Government Contracts RFQ Improperly Removed Requirement from 8(a) Program
Thursday, August 27, 2020

RFQ Improperly Removed Requirement from 8(a) Program

By Government Contracts Editorial Staff

A protest of the issuance of a request for quotations for software support was sustained because the RFQ improperly removed a requirement from the Small Business Administration’s 8(a) program. The RFQ, issued to small businesses under General Services Administration Schedule 70, Information Technology Professional Services, sought a vendor to maintain, operate, and manage PeopleSoft v9.x or later in a production environment using Scaled Agile Framework. Although the government had previously awarded a task order for Peoplesoft-related services to an 8(a) small business, the government decided against obtaining the SAF requirement through a follow-on task order because it viewed SAF as a new requirement. According to the protester, the SAF requirement was “clearly [a] follow-on” to the task order, not a new requirement, and the government improperly failed to obtain SBA’s permission before removing the requirement from the 8(a) program.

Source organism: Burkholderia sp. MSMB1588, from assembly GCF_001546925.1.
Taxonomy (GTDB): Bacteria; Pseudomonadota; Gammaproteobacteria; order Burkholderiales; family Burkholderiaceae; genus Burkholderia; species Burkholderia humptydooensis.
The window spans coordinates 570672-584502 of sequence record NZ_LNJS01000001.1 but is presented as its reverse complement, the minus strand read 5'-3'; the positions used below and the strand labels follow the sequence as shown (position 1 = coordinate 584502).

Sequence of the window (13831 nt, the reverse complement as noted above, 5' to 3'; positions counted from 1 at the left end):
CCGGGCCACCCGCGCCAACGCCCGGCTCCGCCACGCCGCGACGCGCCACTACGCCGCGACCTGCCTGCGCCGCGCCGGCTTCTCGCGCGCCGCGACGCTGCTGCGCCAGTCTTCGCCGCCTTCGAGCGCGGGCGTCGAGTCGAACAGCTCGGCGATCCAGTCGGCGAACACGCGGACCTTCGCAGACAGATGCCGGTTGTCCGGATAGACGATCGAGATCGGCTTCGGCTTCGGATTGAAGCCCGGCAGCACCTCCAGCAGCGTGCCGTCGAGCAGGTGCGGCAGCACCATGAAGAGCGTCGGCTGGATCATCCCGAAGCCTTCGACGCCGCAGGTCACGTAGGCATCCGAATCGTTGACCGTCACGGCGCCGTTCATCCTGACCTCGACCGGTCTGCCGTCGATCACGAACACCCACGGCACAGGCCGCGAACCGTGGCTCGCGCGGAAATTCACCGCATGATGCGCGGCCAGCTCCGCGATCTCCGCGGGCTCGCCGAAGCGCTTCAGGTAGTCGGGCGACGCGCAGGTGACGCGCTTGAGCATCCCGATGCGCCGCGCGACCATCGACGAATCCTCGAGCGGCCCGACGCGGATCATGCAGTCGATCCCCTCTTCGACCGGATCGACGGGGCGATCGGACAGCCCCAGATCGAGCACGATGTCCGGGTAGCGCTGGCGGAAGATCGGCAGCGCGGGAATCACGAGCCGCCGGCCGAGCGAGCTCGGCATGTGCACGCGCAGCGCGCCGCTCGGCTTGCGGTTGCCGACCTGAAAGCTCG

Not New Requirement. The Comptroller General explained that under FAR 19.815 and SBA 124.504(d), when a procurement is awarded as an 8(a) contract, the follow-on or renewable acquisition must remain in the 8(a) program unless SBA agrees to release it for non-8(a) competition. The requirement to remain in the program does not apply if the follow-on work is a “new requirement” (30 CGEN ¶114,643). Here, the requirements in the existing task order and the RFQ were “virtually identical.” Both required the contractor to “[m]aintain, operate, and manage PeopleSoft v9.x or later [], including any follow-on functional requirements and application support.” There was no merit to the government’s contention the task order was different because it required the use of “standard waterfall systems development life cycle.” The task order did not use the word “waterfall,” and an affidavit from the task order contractor indicated both the order and the RFQ contemplated use of SAF methodology. Finally, although SBA 124.504(c)(1)(ii)(C) states that a new requirement arises when a change results in a price adjustment of at least 25 percent, and the value of the RFQ was almost double that of the task order, the change in the requirement must have caused the price adjustment. In this case, the government did not contend, and the record did not establish, that the price adjustment was attributable to the introduction of SAF methodology. The Comptroller General recommended that the government reconsider whether the requirement for Peoplesoft support using SAF qualified as a new requirement. (Eminent IT, LLC, 35 CGEN ¶116,883)

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